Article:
By Elisabeth Paymal
Altogether, over 6,800 rare diseases affect an estimated 25 million to 30 million Americans. These patients who suffer from genetic mutations that often occur within the same family, are still nowadays left with few, if any, therapeutic options. However, RNA on-going discoveries and the development of new technology and tools such as CRISPR offer new hopes for rare disease therapy and prevention.
Studying rare diseases can also lead to remarkable insights into common diseases. For example, the understanding and subsequent treatment for osteoporosis and osteoarthritis have benefited from three rare disease studies. The development of a cholesterol-lowering drug, one of the most frequently prescribed medicines in the developed world and which has saved countless lives, was initiated through the study of familial hypercholesterolemia, a disease that affects one in 300,000 people.
Several members of the University of Michigan (U-M) Center for RNA Biomedicine are studying such diseases. On the occasion of Rare Disease Day, February 28, we asked Anthony Antonellis, Ph.D., Chair of the Department of Human Genetics, Medical School, and member of the Center for RNA Biomedicine, about his research and collaborations.
The role of protein synthesis in rare genetic disease
Protein translation is the process where cells translate the nucleic acid sequence of an RNA molecule to the amino acid sequence of a protein. The Antonellis’s lab studies the process by which impaired protein translation can cause diverse rare genetic diseases with the ultimate goal being to better diagnose and treat affected patients. In particular, the team is interested in aminoacyl-tRNA synthetases (ARSs), which are ubiquitously expressed, essential enzymes that charge tRNA with cognate amino acids.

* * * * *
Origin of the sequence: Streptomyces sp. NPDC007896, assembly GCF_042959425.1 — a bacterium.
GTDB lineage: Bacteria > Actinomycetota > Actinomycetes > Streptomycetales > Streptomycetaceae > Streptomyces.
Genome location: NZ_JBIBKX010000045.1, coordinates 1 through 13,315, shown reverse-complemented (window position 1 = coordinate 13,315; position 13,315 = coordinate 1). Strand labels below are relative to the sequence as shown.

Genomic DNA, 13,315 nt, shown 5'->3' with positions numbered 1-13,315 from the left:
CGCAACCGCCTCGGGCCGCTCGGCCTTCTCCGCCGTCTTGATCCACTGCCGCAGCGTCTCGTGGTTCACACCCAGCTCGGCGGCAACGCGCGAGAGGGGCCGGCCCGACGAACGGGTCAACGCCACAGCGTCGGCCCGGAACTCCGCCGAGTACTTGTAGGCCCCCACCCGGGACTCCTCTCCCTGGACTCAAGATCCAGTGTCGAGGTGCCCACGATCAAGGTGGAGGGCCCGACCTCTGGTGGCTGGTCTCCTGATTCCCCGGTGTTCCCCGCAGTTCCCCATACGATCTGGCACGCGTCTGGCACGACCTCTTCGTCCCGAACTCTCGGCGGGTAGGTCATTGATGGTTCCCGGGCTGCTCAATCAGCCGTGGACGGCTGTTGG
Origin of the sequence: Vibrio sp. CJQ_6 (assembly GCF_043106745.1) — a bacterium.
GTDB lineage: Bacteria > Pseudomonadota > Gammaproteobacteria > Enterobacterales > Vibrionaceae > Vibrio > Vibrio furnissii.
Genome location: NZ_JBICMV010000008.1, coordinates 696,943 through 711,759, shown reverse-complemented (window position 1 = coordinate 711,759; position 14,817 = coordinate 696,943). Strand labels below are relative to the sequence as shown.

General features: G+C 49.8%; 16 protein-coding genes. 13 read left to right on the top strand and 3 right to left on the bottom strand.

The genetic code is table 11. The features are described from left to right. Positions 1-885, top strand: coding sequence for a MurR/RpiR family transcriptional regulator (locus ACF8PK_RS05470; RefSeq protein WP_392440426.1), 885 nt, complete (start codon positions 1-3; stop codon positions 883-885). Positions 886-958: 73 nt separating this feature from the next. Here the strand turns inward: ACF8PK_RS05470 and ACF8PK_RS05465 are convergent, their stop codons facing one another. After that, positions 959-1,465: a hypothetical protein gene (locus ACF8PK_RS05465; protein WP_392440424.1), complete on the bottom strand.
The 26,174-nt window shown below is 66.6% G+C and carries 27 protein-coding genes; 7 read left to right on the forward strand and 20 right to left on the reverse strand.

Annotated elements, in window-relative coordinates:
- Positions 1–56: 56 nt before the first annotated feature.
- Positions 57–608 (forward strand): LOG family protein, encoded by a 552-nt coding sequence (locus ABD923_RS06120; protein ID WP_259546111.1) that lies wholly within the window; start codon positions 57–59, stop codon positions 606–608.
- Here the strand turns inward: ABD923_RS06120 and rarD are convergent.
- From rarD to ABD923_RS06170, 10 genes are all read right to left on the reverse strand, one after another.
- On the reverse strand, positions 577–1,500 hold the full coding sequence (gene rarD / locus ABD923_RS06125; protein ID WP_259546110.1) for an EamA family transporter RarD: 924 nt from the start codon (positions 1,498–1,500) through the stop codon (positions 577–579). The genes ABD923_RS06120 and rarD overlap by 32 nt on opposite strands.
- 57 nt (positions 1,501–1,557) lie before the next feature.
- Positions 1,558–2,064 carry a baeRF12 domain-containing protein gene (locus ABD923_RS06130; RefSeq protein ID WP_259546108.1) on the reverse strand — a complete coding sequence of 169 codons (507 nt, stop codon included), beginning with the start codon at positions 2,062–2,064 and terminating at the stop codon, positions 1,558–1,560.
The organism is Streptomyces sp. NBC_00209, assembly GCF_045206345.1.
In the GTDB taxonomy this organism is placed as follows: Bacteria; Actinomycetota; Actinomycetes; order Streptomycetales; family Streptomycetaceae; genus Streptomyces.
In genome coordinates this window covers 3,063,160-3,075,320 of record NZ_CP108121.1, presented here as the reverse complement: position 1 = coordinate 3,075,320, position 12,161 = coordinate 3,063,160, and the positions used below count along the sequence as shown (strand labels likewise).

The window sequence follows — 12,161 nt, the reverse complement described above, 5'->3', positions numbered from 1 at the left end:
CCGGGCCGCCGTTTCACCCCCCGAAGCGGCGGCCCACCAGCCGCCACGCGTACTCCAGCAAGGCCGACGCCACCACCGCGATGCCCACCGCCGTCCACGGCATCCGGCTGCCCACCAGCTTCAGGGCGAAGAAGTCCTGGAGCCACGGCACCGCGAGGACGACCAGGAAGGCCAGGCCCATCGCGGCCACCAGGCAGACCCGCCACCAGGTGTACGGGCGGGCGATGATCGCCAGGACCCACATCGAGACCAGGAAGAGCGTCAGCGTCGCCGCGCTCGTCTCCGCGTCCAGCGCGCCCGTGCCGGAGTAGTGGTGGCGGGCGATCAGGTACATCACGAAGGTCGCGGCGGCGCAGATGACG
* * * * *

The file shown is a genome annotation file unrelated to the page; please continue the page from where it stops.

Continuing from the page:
According to the type of mutation, Dr. Antonellis and his collaborators distinguish between two categories of ARS-related diseases: one is a dominant peripheral neuropathy that can affect movement and sensation in the feet and hands; the other causes severe, recessive multisystem disorders that differentially affect tissues (for example the central nervous system, lungs, or liver) depending on which ARS is mutated. Strong evidence suggests that tRNA charging plays a central role in disease origins, likely by under producing functional enzymes, which would lead to poor protein translation in patient cells. The lab’s research is offering potential explanations for the observed tissue specificity, which can lead to ways of improving gene function that would help patients.
In recessive diseases, research suggests that an extra supply of the functional enzyme (or, potentially, the associated amino acid) will help increase gene function as a potential therapy. In dominant diseases, diminishing the mutant protein improves the phenotype, but this approach is dangerous due to the possibility of also inhibiting the normal protein that remains in the patient’s cells. An alternative treatment here would be to increase the healthy wild-type gene to flood out the negative effects of the mutant gene. The team is exploring these possibilities with great hopes.
Another area of Dr. Antonellis’s research focuses on findings that ARSs can also bind to mRNA, and that there are tRNA-like structures in these mRNAs. These structures speed up or slow down the processing of the mRNA and provide potential novel functions of ARSs that could be leveraged for therapeutic development. This new research started a year ago, in collaboration with Dr. Yoav Arava’s lab, from Technion Israel Institute of Technology, under the Michigan-Israel Partnership (MIP) for Research and Education program. Since 2011, MIP has launched scientific advances and fostered lasting collaborations between researchers from the University of Michigan, Weizmann Institute of Science, and Technion-Israel Institute of Technology with research interests ranging from many medical and scientific disciplines.
Different hypotheses require different techniques